My Issue Is With Gearbox

Hemingway said some stuff. It’s an indication of a wider problem with casual sexism, sure.

I’ve slowly been building anger over how the issue has unfolded, but largely because there is a request from some quarters that the tone of the argument be dialed back a bit for an honest mistake. Perhaps? There are arguments to be made about what tactics work best when, though I tend to view it as take all the approaches, use what works for you (I do not operate under the assumption that all activism is to win hearts and new recruits: sometimes it’s just to give myself some fuckin’ catharsis), and let others sort it out. No movement is ever one with one brilliant tactic, after all. You didn’t build it on your own and all that jazz.

No, the issue is that this is a year where we have seen constant furors over issues of sexism and general cluelessness when some privileged party says something insulting and is surprised when they are called out on it. While there are certain folks who want to hand wave this as everyone just being too “Politically Correct,” I’ve stated my opinion on this asinine defense and stand firmly behind it. It reeks of hand wringing and whinging by people who don’t see what all the fuss is about, and can’t we just focus on the real issues here?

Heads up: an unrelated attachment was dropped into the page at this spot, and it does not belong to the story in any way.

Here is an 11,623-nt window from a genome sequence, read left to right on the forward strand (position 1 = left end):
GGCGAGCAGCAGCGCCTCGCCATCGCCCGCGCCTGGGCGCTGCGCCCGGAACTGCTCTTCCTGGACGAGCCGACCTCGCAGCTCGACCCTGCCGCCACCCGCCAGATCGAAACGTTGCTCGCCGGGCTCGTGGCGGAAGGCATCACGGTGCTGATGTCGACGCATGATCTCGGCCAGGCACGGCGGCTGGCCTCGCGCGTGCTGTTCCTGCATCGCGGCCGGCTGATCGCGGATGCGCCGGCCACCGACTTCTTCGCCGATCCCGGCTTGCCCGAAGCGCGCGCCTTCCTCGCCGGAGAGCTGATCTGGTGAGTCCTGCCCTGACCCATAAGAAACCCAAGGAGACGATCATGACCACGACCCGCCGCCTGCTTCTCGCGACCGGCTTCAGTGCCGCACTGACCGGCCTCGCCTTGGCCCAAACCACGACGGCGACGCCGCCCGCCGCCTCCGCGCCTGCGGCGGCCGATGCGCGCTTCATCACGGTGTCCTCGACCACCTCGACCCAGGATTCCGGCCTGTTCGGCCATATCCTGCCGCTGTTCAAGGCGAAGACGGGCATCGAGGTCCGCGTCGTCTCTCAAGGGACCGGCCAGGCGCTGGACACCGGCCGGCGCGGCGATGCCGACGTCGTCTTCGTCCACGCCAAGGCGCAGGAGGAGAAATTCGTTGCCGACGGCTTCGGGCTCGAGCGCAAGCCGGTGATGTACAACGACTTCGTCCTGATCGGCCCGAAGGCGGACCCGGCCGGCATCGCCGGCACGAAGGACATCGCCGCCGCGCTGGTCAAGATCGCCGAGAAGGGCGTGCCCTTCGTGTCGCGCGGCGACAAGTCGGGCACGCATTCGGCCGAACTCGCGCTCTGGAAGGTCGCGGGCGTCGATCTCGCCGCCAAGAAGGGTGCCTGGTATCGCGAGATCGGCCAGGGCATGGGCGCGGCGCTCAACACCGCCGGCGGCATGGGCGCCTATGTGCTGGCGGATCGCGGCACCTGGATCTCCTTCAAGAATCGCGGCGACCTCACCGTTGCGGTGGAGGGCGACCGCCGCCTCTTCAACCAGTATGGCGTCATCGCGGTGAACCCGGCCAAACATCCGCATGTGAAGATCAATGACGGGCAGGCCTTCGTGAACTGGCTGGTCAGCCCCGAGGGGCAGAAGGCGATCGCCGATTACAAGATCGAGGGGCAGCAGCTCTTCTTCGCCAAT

However, on top of this, I don’t have much patience when it comes to Gearbox opening its maw and firmly sticking its foot in there, slavering over it in some disgusting display of its sexual politics. Considering Duke Nukem in general or its use of fags as hur-hur we made an ‘edgy’ joke that has no relevance or real context? Or taking journalists to a strip club as a press event? While I applaud the addition of Ellie as a seemingly positive portrayal of a plus-sized woman who doesn’t give a shit, I’m still wary of the company’s overall culture and marketing.

Therefore, it isn’t about making sure Hemingway has proper PR training. That’s just admitting that we need to put a piece of furniture of that nasty stain on the carpet. Let them air their opinions so I can rightly decide how I wish to approach their company. They also do not have a blank slate, and if they want people to not throw the word sexism around, they might actually want to work at combating that label.

About Denis Farr

Writer interested in intersectionality, games, comics, nerdy stuff in general, theater, and how it all mixes. Graduate of Wabash College, with studies in Theater, English, German, and Gender Studies.
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